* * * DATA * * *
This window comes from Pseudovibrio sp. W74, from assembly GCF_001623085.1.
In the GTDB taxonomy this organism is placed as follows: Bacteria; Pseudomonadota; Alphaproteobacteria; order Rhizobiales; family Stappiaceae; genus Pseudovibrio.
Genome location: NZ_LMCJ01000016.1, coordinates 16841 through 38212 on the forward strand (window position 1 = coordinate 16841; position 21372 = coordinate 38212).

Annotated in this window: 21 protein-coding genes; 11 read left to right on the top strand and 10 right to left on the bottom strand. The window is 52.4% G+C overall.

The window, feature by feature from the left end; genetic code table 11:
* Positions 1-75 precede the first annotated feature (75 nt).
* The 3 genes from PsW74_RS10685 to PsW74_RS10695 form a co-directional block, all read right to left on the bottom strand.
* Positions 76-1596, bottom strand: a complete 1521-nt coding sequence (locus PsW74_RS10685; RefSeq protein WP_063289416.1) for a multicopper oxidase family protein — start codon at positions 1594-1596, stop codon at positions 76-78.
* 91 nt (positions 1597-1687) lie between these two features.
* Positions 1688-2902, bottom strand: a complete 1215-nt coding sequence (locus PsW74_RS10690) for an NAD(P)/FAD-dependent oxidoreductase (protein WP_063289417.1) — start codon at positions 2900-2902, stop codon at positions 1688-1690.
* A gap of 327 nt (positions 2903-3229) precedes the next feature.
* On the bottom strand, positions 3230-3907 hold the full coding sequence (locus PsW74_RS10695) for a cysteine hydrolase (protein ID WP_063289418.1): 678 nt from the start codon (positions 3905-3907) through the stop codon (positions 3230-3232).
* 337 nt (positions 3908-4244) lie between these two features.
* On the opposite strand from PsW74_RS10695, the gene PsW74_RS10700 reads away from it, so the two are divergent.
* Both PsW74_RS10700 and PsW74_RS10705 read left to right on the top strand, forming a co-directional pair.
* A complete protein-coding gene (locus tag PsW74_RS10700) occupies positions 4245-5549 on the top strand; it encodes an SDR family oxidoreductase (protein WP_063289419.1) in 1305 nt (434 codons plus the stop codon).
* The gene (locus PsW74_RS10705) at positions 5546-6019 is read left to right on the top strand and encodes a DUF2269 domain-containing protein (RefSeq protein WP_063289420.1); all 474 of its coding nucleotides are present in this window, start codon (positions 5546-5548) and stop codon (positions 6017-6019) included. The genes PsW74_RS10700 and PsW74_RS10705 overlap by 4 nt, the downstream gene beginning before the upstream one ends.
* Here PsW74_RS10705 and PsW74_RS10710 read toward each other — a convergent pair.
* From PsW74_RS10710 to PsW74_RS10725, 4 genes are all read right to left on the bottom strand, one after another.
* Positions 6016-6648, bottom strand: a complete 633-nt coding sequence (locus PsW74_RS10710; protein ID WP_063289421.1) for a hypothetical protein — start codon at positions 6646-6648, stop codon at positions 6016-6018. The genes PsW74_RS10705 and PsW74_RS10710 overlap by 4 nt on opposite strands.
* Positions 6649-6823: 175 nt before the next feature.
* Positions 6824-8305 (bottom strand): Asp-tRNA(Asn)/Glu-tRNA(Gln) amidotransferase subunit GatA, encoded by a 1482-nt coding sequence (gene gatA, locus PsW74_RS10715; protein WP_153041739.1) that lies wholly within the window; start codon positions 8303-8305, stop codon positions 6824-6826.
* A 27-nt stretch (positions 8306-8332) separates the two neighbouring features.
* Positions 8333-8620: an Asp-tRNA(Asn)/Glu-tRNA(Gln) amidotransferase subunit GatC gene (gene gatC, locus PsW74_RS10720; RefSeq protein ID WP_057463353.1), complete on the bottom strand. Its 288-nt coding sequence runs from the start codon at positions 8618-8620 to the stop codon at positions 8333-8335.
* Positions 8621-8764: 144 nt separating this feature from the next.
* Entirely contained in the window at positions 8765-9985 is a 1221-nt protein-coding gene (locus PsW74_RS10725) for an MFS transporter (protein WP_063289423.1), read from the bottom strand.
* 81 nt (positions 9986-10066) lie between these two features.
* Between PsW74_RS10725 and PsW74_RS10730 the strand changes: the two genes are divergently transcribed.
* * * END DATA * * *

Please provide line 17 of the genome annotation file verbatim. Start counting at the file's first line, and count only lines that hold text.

* The gene (locus PsW74_RS10705) at positions 5546-6019 is read left to right on the top strand and encodes a DUF2269 domain-containing protein (RefSeq protein WP_063289420.1); all 474 of its coding nucleotides are present in this window, start codon (positions 5546-5548) and stop codon (positions 6017-6019) included. The genes PsW74_RS10700 and PsW74_RS10705 overlap by 4 nt, the downstream gene beginning before the upstream one ends.